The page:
Ooh, this question hits close to home and let me tell you, I’ve been there, I’ve done that and here is what I learned. Having both an active career and being a college student is a full time job, even when it’s part time. How I best managed this challenge when I was going through this period in my life is that I simply had to be realistic with what was important to me, which is my dance career and my education. Above all else, these two subjects garnered my attention the most at the time. I kept a daily planner all throughout my college years and I scheduled all things dance business around my college class schedule. However, at the same time, I always listened to my mind and my body, and made sure that I never put more on myself than I could handle. This is what truly got me through this balancing act. However, though your career and school is important, everyone needs time to relax and unwind with family, friends or even alone. So don’t skip out on those opportunities to go out and have a good time. It truly helps keep your mind fresh and renewed. So, keep goals in sight, focus locked in, always be responsible and you’ll be okay!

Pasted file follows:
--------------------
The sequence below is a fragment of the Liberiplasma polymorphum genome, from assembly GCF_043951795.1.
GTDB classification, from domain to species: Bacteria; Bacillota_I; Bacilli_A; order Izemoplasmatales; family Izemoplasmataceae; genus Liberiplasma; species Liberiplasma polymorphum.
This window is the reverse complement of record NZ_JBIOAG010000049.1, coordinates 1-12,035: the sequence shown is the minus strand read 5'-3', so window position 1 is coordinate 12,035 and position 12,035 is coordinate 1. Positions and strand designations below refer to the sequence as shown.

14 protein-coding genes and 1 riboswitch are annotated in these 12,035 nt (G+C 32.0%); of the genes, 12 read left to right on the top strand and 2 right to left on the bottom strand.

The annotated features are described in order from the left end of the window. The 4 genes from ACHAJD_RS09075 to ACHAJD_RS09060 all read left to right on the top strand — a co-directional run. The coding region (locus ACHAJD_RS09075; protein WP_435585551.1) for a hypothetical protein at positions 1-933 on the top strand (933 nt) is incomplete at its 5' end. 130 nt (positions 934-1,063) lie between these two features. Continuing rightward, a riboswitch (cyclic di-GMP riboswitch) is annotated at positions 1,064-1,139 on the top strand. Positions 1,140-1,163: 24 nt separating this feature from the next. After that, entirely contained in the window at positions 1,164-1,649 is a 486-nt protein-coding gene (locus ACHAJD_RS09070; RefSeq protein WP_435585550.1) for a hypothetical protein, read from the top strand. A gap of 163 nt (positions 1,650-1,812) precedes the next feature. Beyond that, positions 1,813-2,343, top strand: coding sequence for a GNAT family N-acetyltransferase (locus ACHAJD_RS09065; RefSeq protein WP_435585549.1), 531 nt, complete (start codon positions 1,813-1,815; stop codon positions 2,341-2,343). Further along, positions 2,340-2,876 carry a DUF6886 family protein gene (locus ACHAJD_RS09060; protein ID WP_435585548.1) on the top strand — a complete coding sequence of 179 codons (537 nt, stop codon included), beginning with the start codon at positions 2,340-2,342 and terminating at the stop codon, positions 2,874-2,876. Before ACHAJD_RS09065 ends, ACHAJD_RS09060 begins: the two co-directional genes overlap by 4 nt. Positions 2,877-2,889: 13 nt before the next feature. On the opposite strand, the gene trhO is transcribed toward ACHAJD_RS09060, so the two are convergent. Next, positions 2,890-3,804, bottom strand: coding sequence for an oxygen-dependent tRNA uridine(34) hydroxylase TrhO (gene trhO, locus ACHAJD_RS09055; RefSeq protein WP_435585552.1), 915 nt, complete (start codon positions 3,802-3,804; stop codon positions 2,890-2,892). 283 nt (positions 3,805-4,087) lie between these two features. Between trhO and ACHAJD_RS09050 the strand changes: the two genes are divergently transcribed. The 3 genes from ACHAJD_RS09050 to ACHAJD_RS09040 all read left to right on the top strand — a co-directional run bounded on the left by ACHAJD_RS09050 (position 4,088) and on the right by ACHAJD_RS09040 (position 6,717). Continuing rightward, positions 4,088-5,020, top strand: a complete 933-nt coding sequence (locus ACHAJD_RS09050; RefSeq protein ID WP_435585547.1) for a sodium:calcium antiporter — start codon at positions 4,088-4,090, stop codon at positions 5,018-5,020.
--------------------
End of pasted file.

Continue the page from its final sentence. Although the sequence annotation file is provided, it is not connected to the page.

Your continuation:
Q: Is there any age that is considered “too old” to start dancing?
Honestly, no. Not at all. When you hear dancers say that dance is for everyone, we truly mean it. I recently saw a video online about an elderly widow, who had just lost his wife and to cope with the loss and help fill his idle time, he enrolled in an adult ballet class. It was the most beautiful video I have ever seen! If your heart’s in it and you really want to dance, by all means go for it. Young, middle aged or elderly, there’s always room here in the dance world for you.

Q: How can I increase my musicality? I tend to miss counts at times.